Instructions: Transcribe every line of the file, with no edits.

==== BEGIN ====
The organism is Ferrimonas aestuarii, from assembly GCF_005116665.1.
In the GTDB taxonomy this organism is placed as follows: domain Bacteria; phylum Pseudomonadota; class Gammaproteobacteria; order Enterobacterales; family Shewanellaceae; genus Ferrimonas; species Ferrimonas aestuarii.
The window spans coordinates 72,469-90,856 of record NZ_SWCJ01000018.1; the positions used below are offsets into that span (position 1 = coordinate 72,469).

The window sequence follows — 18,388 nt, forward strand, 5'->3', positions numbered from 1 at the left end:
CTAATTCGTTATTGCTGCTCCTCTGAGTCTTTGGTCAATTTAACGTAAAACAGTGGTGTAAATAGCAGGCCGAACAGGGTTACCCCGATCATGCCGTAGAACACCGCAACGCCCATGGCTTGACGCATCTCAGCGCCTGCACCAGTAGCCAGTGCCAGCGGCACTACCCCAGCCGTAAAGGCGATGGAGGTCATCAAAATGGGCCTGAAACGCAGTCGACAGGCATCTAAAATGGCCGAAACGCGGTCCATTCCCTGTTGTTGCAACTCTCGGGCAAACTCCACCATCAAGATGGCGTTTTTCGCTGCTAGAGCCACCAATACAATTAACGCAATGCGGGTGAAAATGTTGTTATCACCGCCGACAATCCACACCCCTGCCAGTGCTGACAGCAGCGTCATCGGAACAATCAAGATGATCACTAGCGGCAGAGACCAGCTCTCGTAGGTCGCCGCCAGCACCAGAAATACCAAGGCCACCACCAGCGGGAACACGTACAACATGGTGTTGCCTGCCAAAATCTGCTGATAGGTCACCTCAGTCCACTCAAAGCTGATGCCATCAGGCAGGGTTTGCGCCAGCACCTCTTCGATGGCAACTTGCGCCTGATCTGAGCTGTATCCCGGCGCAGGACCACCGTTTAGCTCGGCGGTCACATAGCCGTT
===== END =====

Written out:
The organism is Ferrimonas aestuarii, from assembly GCF_005116665.1.
In the GTDB taxonomy this organism is placed as follows: domain Bacteria; phylum Pseudomonadota; class Gammaproteobacteria; order Enterobacterales; family Shewanellaceae; genus Ferrimonas; species Ferrimonas aestuarii.
The window spans coordinates 72,469-90,856 of record NZ_SWCJ01000018.1; the positions used below are offsets into that span (position 1 = coordinate 72,469).

The window sequence follows — 18,388 nt, forward strand, 5'->3', positions numbered from 1 at the left end:
CTAATTCGTTATTGCTGCTCCTCTGAGTCTTTGGTCAATTTAACGTAAAACAGTGGTGTAAATAGCAGGCCGAACAGGGTTACCCCGATCATGCCGTAGAACACCGCAACGCCCATGGCTTGACGCATCTCAGCGCCTGCACCAGTAGCCAGTGCCAGCGGCACTACCCCAGCCGTAAAGGCGATGGAGGTCATCAAAATGGGCCTGAAACGCAGTCGACAGGCATCTAAAATGGCCGAAACGCGGTCCATTCCCTGTTGTTGCAACTCTCGGGCAAACTCCACCATCAAGATGGCGTTTTTCGCTGCTAGAGCCACCAATACAATTAACGCAATGCGGGTGAAAATGTTGTTATCACCGCCGACAATCCACACCCCTGCCAGTGCTGACAGCAGCGTCATCGGAACAATCAAGATGATCACTAGCGGCAGAGACCAGCTCTCGTAGGTCGCCGCCAGCACCAGAAATACCAAGGCCACCACCAGCGGGAACACGTACAACATGGTGTTGCCTGCCAAAATCTGCTGATAGGTCACCTCAGTCCACTCAAAGCTGATGCCATCAGGCAGGGTTTGCGCCAGCACCTCTTCGATGGCAACTTGCGCCTGATCTGAGCTGTATCCCGGCGCAGGACCACCGTTTAGCTCGGCGGTCACATAGCCGTT